They were both righteous - Upright and holy in all their outward conduct in civil life.
Before God - Possessing the spirit of the religion they professed; exercising themselves constantly in the presence of their Maker, whose eye, they knew, was upon all their conduct, and who examined all their motives.
Walking in all the commandments and ordinances of the Lord blameless - None being able to lay any evil to their charge. They were as exemplary and conscientious in the discharge of their religious duties as they were in the discharge of the offices of civil life. What a sacred pair! they made their duty to God, to their neighbor, and to themselves, walk constantly hand in hand. See the note on Matthew 3:15. Perhaps εντολαι, commandments, may here mean the decalogue; and δικαιωματα, ordinances, the ceremonial and judicial laws which were delivered after the decalogue: as all the precepts delivered from Exodus 21:1; to Exodus 24:1; are termed δικαιωματα, judgments or ordinances.
Both righteous - Both “just” or holy. This means here more than external conformity to the law. It is an honorable testimonial of their “piety” toward God.
Walking in - Keeping the commandments. To walk in the way that God commands is “to obey.”
Ordinances - Rites and customs which God had ordained or appointed. These words refer to all the duties of religion which were made known to them.
Blameless - That is, no fault or deficiency could be found in them. They were strict, exact, punctual. Yet this, if it had been mere “external” observance, might have been no proof of piety. Paul, before his conversion, also kept the law “externally” blameless, Philemon 3:6. But in the case of Zechariah and Elizabeth it was real love to God and sincere regard for his law.
The church that Christ presents before the throne of His glory is without “spot, or wrinkle, or any such thing.” Do you want to be among those who have washed their robes of character in the blood of the Lamb? then, “cease to do evil; learn to do well”; walk in the commandments and ordinances of your God blameless. You are not to ask whether it suits your convenience to keep the truth of heaven. You are to take up your cross and follow Jesus, cost what it may. You will find that His yoke is easy, and His burden is light.—The Review and Herald, June 22, 1911. RC 54.6Read in context »
Only the Father Could Release Christ—He who died for the sins of the world was to remain in the tomb the allotted time. He was in that stony prison house as a prisoner of divine justice. He was responsible to the Judge of the universe. He was bearing the sins of the world, and His Father only could release Him. A strong guard of mighty angels kept watch over the tomb, and had a hand been raised to remove the body, the flashing forth of their glory would have laid him who ventured powerless on the earth. 5BC 1114.1
There was only one entrance to the tomb, and neither human force nor fraud could tamper with the stone that guarded the entrance. Here Jesus rested during the Sabbath. But prophecy had pointed out that on the third day Christ would rise from the dead. Christ Himself had assured His disciples of this. “Destroy this temple,” He said, “and in three days I will raise it up.” Christ never committed sin, neither was guile found in His mouth. His body was to come forth from the tomb untarnished by corruption (Manuscript 94, 1897). 5BC 1114.2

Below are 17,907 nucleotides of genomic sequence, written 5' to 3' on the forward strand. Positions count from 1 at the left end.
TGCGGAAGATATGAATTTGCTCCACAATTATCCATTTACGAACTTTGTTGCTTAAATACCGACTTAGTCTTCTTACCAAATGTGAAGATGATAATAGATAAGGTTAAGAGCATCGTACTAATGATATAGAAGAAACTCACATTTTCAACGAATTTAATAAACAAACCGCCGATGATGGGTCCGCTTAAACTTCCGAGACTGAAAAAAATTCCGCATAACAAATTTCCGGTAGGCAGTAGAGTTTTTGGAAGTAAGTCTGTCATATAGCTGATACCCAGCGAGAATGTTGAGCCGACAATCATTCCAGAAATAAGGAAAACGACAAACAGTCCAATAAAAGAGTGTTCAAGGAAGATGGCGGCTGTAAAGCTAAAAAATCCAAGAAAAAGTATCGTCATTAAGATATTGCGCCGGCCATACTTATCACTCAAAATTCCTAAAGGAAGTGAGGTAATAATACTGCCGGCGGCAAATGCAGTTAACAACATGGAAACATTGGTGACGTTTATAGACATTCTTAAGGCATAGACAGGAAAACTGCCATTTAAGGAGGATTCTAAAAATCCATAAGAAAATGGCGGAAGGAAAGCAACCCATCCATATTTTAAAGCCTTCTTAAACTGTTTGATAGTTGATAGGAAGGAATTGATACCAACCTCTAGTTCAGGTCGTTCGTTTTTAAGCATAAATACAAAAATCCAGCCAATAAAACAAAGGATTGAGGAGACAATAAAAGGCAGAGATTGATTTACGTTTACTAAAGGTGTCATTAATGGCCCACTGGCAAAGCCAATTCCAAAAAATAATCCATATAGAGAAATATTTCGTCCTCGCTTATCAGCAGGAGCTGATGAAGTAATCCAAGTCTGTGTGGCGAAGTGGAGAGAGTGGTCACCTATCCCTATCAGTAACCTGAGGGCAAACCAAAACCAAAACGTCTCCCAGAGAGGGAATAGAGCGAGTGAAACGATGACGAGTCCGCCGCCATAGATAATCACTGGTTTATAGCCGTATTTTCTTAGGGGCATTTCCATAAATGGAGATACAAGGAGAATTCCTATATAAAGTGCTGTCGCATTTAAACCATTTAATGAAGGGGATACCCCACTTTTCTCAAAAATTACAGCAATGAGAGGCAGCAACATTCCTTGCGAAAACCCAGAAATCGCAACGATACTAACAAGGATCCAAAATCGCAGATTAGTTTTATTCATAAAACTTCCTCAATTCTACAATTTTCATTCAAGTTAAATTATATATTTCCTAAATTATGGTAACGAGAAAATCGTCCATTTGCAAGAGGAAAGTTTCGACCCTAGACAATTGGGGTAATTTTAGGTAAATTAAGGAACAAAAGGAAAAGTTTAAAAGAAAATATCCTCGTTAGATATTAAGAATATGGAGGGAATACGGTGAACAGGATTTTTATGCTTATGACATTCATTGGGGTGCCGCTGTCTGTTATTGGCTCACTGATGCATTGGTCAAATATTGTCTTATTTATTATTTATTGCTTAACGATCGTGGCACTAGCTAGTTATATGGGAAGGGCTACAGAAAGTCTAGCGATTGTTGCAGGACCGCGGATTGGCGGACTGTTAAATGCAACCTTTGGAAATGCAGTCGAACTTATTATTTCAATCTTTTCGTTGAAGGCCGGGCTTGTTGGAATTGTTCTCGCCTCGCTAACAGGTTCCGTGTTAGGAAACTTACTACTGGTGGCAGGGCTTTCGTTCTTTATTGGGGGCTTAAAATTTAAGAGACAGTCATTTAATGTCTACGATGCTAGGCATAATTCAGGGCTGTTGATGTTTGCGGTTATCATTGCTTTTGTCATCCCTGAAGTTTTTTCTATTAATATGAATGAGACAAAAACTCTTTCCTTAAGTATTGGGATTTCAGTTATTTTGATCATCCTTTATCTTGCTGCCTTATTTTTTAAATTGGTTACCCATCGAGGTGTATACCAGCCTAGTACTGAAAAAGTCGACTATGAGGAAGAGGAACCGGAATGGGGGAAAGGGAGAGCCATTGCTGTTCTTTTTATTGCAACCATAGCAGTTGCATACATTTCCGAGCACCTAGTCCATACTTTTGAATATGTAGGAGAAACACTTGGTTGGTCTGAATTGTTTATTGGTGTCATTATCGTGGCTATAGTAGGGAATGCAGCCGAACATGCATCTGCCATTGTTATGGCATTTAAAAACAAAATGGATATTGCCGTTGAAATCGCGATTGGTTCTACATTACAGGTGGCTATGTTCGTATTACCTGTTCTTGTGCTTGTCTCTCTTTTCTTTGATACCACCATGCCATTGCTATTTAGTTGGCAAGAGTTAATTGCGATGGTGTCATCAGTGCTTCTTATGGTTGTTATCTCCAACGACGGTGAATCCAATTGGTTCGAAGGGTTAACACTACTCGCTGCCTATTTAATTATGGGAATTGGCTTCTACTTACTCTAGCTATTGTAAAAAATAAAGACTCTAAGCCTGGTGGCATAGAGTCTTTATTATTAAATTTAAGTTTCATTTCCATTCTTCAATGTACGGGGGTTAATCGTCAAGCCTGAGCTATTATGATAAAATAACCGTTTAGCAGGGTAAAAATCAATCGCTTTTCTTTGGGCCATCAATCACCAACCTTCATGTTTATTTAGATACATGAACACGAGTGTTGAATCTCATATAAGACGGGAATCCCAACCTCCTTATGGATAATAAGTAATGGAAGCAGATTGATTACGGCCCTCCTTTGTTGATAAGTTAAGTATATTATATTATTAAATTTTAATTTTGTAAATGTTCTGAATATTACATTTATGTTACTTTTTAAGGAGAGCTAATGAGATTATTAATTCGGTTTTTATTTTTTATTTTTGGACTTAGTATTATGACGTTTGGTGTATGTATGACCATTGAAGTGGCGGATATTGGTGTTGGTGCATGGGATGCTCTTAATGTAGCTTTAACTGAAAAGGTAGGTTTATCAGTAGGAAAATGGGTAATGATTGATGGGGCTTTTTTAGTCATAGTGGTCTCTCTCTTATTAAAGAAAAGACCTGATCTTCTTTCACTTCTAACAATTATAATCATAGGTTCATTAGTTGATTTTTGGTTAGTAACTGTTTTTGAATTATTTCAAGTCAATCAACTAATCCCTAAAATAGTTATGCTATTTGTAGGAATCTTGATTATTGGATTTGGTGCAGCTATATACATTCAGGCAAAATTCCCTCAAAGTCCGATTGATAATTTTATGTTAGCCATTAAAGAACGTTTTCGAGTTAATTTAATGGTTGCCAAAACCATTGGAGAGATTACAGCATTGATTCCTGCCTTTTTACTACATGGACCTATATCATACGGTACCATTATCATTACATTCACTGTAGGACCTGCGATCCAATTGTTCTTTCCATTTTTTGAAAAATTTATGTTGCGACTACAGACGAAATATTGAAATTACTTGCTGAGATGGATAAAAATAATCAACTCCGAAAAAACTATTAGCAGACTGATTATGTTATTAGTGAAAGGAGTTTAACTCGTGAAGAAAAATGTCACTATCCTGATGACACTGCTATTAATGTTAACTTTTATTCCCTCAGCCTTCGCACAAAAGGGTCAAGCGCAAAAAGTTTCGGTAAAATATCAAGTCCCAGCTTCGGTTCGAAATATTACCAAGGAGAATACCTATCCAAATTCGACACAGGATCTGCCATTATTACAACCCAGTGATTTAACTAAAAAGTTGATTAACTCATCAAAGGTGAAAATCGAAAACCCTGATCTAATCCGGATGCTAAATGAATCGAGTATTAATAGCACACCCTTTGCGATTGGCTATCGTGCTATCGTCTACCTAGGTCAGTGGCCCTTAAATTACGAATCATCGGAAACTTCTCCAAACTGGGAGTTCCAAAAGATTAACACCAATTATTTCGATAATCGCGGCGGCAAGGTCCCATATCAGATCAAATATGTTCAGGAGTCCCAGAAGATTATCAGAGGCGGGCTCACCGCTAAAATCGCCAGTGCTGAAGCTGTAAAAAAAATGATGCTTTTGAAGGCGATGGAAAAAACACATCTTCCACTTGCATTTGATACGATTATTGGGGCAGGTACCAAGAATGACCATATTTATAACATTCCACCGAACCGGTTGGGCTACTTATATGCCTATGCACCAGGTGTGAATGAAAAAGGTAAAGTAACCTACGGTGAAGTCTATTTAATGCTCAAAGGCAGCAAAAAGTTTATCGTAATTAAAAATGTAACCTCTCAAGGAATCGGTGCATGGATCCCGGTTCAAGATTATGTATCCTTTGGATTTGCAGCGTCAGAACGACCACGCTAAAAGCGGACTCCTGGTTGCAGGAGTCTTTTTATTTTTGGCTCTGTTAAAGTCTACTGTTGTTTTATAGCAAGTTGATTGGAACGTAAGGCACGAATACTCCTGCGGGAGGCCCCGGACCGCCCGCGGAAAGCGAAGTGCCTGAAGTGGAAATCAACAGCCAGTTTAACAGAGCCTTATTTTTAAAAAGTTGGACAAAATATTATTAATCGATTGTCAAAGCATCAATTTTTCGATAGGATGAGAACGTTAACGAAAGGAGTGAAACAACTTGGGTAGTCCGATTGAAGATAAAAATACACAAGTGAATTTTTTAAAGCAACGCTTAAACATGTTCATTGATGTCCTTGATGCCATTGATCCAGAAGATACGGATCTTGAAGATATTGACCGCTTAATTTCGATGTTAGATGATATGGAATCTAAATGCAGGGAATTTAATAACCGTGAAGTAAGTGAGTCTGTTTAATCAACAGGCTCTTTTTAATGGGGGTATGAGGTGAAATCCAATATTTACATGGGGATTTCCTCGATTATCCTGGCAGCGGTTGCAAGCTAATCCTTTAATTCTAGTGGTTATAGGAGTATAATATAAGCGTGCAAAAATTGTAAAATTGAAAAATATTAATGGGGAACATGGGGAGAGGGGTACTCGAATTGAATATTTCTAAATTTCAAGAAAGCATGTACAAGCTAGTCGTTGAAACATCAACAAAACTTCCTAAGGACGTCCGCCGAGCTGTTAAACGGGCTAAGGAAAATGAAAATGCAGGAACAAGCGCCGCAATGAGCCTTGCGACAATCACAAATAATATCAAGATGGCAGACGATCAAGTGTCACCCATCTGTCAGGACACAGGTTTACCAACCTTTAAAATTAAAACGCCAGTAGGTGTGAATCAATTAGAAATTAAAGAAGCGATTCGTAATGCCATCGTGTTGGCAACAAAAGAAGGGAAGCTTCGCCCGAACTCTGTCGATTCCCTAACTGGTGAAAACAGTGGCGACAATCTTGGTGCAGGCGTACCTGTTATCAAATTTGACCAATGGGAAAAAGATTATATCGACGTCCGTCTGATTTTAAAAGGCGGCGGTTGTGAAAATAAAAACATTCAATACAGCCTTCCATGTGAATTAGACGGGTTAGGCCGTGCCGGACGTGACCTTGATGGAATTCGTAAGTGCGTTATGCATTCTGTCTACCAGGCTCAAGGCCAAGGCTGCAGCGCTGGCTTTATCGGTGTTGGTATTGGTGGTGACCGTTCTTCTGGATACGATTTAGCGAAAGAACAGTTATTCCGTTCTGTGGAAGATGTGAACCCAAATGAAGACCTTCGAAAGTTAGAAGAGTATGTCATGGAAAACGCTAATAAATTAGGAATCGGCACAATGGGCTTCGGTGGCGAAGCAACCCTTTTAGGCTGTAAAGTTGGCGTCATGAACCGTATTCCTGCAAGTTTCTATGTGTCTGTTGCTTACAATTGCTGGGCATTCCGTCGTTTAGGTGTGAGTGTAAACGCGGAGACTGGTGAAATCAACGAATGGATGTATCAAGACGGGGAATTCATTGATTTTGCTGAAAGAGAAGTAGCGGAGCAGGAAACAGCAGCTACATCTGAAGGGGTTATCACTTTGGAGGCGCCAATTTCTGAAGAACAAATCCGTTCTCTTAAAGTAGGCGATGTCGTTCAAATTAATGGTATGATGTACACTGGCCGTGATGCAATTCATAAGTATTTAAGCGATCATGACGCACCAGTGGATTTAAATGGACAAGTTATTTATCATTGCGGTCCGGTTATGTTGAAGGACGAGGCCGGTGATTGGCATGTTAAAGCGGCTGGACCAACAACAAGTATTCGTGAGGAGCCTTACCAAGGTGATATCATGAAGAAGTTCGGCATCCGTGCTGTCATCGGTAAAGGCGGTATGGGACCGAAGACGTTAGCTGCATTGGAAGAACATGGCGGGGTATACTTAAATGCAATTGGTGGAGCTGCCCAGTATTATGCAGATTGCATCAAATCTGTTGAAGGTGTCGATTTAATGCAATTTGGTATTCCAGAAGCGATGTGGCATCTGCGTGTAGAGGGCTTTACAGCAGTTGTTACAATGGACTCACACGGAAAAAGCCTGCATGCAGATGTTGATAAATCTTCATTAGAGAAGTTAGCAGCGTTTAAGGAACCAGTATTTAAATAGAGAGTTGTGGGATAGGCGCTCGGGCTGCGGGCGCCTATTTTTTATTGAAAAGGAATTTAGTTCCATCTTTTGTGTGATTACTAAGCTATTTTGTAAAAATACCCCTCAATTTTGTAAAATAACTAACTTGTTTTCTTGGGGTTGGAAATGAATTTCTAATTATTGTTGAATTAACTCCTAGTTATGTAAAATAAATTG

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339. The inquiry of fathers and mothers should be, “What shall we do unto the child that shall be born unto us?” We have brought before the reader what God has said concerning the course of the mother before the birth of her children. But this is not all. The angel Gabriel was sent from the heavenly courts to give directions for the care of children after their birth, that parents might fully understand their duty. CD 225.1
About the time of Christ's first advent the angel Gabriel came to Zacharias with a message similar to that given to Manoah. The aged priest was told that his wife should bear a son, whose name should be called John. “And,” said the angel, “thou shalt have joy and gladness; and many shall rejoice at his birth. For he shall be great in the sight of the Lord, and shall drink neither wine nor strong drink; and he shall be filled with the Holy Ghost.” This child of promise was to be brought up with strictly temperate habits. An important work of reform was to be committed to him, to prepare the way for Christ. CD 225.2
Intemperance in every form existed among the people. Indulgence in wine and luxurious food was lessening physical strength, and debasing the morals to such an extent that the most revolting crimes did not appear sinful. The voice of John was to sound forth from the wilderness in stern rebuke for the sinful indulgences of the people, and his own abstemious habits were also to be a reproof of the excesses of his time.—The Signs of the Times, September 13, 1910 CD 225.3
The efforts of our temperance workers are not sufficiently far-reaching to banish the curse of intemperance from our land. Habits once formed are hard to overcome. The reform should begin with the mother before the birth of her children; and if God's instructions were faithfully obeyed, intemperance would not exist. CD 225.4Read in context »